A while ago, I had to do a survey of the most popular commenting services out there so I could use it on my highest-volume blog.
My “must-haves” as far as commenting systems are concerned were:
- Ability to do threaded comments (replying to comments)
- Support for anonymous comments (not requiring sign-in)
- Ability to easily subscribe to comments
- Good spam filtering
- Email notification to admin when someone comments
- Comment form at the TOP of the comments rather than the bottom in order to make commenting easy without a lot of scrolling!
For me, some “nice to haves” were:
- Ability to upvote or like comments
- Ability to embed photos
- Truly anonymous commenting (no email required)
- Third-party login (Facebook, etc.)
Only ONE commenting platform met all of my requirements! Here’s a rundown of the most popular commenting systems with my top pick first!
WordPress-Only Commenting Plugins
If you are running a WordPress site, you get a commenting system built-in for free. That’s what I use on this site. Frankly, as time has gone on, I’ve returned to native WP commenting on several of my personal sites, especially with the increased privacy concerns of GDPR.
However, WordPress comments alone have some pretty big deficiencies. Happily, many of these are fixable using plugins.
Native WordPress Comments
- Built into WordPress!
- The comments are on your server, so there are no ownership or privacy issues of some other company seeing your comments.
- Allows commenting with no sign-in
- Tons of plugins to add more features such as “likes” or embedding images.
- Commenters are not informed when someone replies to their comment! Huge problem!
- Commenting requires a page reload rather than using Ajax, resulting in a slow and clunky user experience when commenting.
- Comments are paged so that when you happen to be at a page boundary, only one comment shows up even though you might have many more.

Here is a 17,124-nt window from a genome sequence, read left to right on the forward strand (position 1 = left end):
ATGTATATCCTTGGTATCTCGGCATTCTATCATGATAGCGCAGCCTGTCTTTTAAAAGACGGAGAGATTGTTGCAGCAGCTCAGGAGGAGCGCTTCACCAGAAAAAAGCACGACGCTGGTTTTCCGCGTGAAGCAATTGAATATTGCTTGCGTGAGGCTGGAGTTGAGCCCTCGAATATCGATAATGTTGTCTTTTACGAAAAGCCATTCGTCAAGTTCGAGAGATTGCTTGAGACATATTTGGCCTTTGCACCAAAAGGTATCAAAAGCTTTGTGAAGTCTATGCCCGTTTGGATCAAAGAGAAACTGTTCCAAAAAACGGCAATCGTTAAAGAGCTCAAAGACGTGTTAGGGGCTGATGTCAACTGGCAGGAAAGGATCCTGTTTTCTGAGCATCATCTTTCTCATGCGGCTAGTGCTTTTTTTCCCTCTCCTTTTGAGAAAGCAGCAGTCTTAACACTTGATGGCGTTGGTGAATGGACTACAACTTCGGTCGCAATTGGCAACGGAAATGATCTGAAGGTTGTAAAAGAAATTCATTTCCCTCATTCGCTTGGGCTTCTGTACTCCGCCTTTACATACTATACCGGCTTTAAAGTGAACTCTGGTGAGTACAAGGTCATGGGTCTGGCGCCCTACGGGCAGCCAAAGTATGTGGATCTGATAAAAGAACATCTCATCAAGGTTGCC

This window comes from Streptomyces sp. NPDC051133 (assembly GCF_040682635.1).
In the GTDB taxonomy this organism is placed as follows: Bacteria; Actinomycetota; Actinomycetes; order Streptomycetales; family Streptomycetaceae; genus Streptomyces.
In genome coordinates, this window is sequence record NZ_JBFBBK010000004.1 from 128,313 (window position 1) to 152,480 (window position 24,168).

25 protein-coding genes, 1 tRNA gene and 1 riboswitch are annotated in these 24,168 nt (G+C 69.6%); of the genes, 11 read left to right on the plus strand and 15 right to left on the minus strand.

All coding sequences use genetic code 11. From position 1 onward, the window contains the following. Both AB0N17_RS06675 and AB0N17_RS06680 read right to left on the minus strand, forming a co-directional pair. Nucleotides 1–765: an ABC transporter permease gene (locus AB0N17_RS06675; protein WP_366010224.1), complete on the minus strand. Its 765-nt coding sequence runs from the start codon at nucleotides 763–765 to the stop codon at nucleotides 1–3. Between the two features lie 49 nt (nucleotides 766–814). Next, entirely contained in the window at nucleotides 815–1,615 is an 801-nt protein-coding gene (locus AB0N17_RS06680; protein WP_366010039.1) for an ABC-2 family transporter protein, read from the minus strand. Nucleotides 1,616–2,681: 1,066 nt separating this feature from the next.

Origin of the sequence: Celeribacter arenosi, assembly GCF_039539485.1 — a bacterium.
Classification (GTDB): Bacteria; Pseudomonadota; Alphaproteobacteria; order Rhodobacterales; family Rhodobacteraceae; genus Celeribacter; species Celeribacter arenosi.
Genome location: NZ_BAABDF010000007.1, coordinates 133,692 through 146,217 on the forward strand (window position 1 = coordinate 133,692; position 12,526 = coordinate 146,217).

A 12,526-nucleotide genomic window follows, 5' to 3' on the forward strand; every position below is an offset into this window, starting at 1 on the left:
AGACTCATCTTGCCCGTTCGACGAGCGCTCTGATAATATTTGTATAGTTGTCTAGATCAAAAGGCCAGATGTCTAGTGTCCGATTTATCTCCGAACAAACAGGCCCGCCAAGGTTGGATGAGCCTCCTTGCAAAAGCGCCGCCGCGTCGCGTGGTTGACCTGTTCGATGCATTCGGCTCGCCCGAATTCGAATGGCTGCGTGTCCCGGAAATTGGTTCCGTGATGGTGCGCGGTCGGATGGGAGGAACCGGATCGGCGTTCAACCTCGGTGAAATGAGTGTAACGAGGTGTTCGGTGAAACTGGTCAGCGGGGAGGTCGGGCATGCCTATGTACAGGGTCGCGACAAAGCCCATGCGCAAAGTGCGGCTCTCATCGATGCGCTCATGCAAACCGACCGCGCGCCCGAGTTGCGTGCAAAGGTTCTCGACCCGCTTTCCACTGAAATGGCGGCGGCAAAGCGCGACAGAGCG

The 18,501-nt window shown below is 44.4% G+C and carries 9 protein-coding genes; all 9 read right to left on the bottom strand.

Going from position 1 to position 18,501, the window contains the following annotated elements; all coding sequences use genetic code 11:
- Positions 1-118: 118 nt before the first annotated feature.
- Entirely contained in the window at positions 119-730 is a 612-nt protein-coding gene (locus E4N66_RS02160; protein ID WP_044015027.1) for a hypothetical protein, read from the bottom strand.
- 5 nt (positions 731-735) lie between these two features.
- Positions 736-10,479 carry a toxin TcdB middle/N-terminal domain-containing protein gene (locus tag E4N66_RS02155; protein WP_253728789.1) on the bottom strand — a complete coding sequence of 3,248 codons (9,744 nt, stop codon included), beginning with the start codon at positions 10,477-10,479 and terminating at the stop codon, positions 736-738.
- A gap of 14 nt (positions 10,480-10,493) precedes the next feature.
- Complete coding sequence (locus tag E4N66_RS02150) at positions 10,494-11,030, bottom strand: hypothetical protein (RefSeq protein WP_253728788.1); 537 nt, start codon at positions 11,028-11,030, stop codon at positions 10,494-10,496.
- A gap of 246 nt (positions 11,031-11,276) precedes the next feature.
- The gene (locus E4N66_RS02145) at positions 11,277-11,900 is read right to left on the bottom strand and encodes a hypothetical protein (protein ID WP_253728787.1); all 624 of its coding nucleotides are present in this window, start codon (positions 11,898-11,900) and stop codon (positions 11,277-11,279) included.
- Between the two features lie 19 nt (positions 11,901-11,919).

- Depending on your theme, appearance can be dated compared to modern commenting services
wpDiscuz – MY PICK!
It’s got a sleazy-sounding name that makes it sound like a bad ripoff of Disqus (see below), but wpDiscuz is actually an awesome commenting platform that pretty much fixes all of the deficiencies of native WordPress commenting! As the name implies, this commenting plugin has a “Disqus-like” feel but uses the native WordPress database. I really like that because it means my comment data is on my server, not Disqus’ or anyone else’s!
wpDiscuz is very customizable and has tons of options. Some features I particularly like include the ability to upload images in comments, AJAX comment submission (so the whole page doesn’t refresh), and anonymous commenting.
If you’re looking for a sleek modern commenting platform for your WordPress site but hate the problems that Disquz brings (see below), check out wpDiscuz. I use it on all of my blogs, including this one. Oh, and I forgot to mention that it’s totally FREE!
- Uses the WordPress database but has Disqus-like features like AJAX loading (doesn’t require page refresh after submitting comments)